And let’s talk about those norms for a second. (I discussed them after I read The Yiddish Policemen’s Union and I think I did a pretty good job, so I apologize if you briefly get deja vu while I basically paraphrase myself.) Our culture has pretty much accepted the idea that romantic relationships should be relationships between equals, and while I know that gets complicated, I think we can agree with it as a starting point. If we’re gonna say that large age gaps in relationships are categorically beyond interrogation – and let’s remember for a moment that we’re only talking about older men dating younger women, since there isn’t really a cultural script for older women and younger men that doesn’t consist exclusively of the words “cougar” and “Mrs. Ashton Kutcher” – then we’re also saying that it’s perfectly sensible for men in their 40s and women in their 20s (for example; we could even do a smaller gap) to be equals. For that to make sense, you have to be comfortable with the idea that grown men are on an equal intellectual and emotional footing with twentysomething women, which buys into all sorts of uncomfortable myths about the helplessness/arrested development of men and the assumed capability of women. Guess what? Women are people, and people are fucked up. Some women are incredibly capable from young ages. Some are not. Some women love being in relationships with men in states of arrested development, because it gives them something to care for. Many don’t. Some men are, in fact, in states of arrested development. So are some women. Many are not. Also, has it occurred to anyone that “girls mature faster than boys” at least in part because girls are expected to act mature sooner than boys are, and penalized for not doing so?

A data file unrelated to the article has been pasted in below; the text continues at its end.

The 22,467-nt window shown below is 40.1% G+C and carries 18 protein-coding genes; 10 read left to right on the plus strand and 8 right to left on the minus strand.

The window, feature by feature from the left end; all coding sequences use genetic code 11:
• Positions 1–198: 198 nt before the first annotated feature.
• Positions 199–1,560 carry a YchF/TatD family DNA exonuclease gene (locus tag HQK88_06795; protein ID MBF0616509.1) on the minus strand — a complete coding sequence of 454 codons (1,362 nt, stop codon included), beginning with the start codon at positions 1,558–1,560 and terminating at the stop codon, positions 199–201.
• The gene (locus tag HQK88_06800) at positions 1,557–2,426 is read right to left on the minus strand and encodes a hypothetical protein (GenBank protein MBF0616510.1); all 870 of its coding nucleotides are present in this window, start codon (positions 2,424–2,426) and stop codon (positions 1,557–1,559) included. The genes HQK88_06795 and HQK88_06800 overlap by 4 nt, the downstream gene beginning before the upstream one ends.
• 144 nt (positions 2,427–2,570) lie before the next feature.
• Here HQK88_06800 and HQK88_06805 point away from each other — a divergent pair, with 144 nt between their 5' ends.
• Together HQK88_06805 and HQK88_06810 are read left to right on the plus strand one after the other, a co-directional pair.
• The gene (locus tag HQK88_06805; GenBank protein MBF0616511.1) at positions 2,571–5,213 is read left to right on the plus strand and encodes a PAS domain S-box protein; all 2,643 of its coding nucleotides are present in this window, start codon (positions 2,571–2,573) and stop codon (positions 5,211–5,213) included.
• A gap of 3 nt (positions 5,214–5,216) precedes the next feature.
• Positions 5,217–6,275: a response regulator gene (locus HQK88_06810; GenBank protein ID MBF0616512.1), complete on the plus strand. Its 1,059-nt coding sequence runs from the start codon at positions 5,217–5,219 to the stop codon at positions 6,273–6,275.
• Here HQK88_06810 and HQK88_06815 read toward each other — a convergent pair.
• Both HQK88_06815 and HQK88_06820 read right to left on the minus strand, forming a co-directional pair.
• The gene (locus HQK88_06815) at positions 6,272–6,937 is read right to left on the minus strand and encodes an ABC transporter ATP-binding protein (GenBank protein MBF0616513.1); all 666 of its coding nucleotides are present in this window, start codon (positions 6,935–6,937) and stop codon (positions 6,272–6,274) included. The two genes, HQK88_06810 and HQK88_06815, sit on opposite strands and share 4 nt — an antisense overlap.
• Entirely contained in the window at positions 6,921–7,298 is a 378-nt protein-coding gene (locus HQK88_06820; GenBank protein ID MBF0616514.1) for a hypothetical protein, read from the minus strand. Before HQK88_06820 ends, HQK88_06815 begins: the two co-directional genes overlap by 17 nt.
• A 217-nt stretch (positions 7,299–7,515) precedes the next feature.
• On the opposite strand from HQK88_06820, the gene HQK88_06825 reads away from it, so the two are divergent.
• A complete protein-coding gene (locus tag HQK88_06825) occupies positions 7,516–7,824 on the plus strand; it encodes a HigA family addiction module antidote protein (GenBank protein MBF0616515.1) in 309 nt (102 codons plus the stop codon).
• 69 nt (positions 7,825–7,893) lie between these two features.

I’m almost certain there are some people reading this who are in relationships with large age gaps, and I want to stress that I’m not saying every relationship with a large age gap is a creepy exploitative disaster. Of course I recognize that love is love, people relate across lots of different axes, etc etc etc. It’s not your relationship I’m concerned about. It’s the way one of the elements of your relationship is depicted in media and understood and interpreted by the culture at large, and thereby internalized and brought into people’s personal lives. Media is an incredibly powerful cultural force; if it wasn’t, those of us who talk about it a lot wouldn’t spend so much time talking about it. Large age gaps are just another version of the helpless-husband trope in sitcoms. They’re just another way of belittling men and giving women yet another set of unrealistic cultural expectations to live up to. There’s a difference between something that happens organically and something that is reified in media. It’s that second one I’m arguing against.